Hocutt said he has not been approached by NCAA investigators.
"If young people made mistakes, that's unfortunate," Hocutt said.
He added that in his time at Miami, the school was very aggressive when it came to educating players about the pitfalls that could come from interacting with third parties.
"It was a rogue booster and someone who was determined to go around the system," Hocutt said.
The Hurricanes are trying to get back to business as usual, but it's a difficult task given the uncertainty around this season, the eligibility of a dozen players named in the Yahoo! Sports report and the potential repercussions the team may face once the NCAA investigation is completed.
"To me, (Shapiro's) not the focus," Miami Board of Trustees member Michael I. Abrams told ESPN's Kelly Naqi. "He's like a footnote, a scumbag footnote to the larger issue. He could be Joe Schmo. If it isn't him, it's some other idiot.
"The question is, what are the systemic issues here," Abrams continued. "How do you handle them in the context of the university's main mission, which is to educate students. A lot of the happiest moments of my life were at the Orange Bowl. But you have to think about the systemic problems, and not just because it happened at Miami."
Two of the current players implicated in the Shapiro scandal -- quarterback Jacory Harris and defensive back JoJo Nicholas -- were not in uniform Thursday morning, for reasons that school officials said didn't involve the investigation. Harris was on the field in shorts and a T-shirt, whistle dangling from his neck, serving as a player coach for the morning. Golden has used several players in that role in recent days.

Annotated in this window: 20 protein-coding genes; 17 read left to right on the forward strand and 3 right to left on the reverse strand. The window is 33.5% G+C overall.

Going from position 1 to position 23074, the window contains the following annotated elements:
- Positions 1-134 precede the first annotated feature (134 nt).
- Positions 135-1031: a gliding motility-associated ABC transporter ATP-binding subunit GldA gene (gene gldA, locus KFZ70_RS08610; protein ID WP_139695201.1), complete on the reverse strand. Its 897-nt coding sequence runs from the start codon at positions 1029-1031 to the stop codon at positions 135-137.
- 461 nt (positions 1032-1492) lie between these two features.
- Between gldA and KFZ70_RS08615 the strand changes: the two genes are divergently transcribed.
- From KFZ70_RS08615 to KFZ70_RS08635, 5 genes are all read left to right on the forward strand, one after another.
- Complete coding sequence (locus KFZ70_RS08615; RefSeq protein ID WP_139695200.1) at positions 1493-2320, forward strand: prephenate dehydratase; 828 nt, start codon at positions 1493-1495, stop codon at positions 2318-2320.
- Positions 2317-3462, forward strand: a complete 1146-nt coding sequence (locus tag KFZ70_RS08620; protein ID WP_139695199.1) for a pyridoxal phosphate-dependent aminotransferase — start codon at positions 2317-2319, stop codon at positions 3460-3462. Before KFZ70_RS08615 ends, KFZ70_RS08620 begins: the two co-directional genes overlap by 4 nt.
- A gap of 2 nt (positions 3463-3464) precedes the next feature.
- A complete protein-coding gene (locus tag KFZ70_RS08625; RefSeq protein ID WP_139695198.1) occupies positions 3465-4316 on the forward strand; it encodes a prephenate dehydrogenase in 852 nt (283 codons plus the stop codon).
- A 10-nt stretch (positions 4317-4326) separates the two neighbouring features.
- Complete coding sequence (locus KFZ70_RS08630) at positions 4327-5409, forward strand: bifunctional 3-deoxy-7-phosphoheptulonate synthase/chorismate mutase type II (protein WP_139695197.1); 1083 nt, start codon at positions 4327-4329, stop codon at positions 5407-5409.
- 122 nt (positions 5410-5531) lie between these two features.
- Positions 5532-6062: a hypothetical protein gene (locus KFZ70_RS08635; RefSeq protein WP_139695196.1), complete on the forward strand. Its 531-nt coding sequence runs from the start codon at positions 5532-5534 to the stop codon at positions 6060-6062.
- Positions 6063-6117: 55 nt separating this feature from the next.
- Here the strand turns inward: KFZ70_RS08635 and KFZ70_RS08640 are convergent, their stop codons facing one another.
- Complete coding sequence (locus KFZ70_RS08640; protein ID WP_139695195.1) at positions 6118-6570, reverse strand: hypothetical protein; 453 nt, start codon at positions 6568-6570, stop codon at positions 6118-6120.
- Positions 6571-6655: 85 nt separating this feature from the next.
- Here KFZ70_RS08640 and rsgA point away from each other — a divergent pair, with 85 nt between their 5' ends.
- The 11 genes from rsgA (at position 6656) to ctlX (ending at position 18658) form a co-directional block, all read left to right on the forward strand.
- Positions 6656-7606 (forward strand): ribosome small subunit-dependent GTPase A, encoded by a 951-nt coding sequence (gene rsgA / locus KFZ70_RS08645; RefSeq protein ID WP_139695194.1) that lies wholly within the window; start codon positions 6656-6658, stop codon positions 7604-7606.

Nicholas was tending to a family matter and was excused. Harris was in uniform for the afternoon practice, which was closed to reporters.
On Friday morning, running back Mike James and center Tyler Horn met with reporters, the first Miami players to speak publicly since the story surfaced.
"Well, of course, it was a shock to hear those allegations," Horn said. "But we're focused on football. That's all we can focus on. That's all we can control."
Miami's decision to allow Horn and James the opportunity to take the first questions posed to players since the scandal broke was not entirely coincidental. Not only are they among the more expressive Hurricanes, but neither is among the current players implicated by what Shapiro told Yahoo! Sports.
"Life is easy regardless," James said. "We just know we don't pay attention to outside things. We just focus on us, and that's about it."
Shapiro has been transferred from Atlanta to a federal detention center in Tallahassee, Fla. As part of his sentence, Shapiro has been ordered to pay nearly $83 million in restitution, and he plans to write a book to help raise those funds.
"We thought once this got out, inevitably, there would be someone interested in writing the book," Perez said. "That's how he hopes to make the victims whole."
Miami joined a growing list of schools with major football programs to be investigated by the NCAA for rule-breaking in the last 18 months. Others include USC, Ohio State, Auburn, Oregon, Michigan, North Carolina, Georgia Tech and LSU.
"These are not times for pity and reflection," Eichorst said. "All of my efforts and energy are committed to ensuring the integrity of the NCAA investigation, demanding the full cooperation of our employees and student-athletes and providing unwavering support to our more than 400 plus student-athletes and more than 150 coaches and staff."
Shapiro began making his allegations about a year ago. He told Yahoo! Sports that 72 football players and other athletes at Miami received improper benefits from him in the past decade.
More than a dozen former Miami players interviewed by the AP this week have either denied involvement or declined comment.
"The community, the coaches, the student-athletes and the university have my unconditional support as we move towards a better day," Eichorst wrote. "And there will be a better day."
Information from The Associated Press and ESPN's Kelly Naqi was used in this report.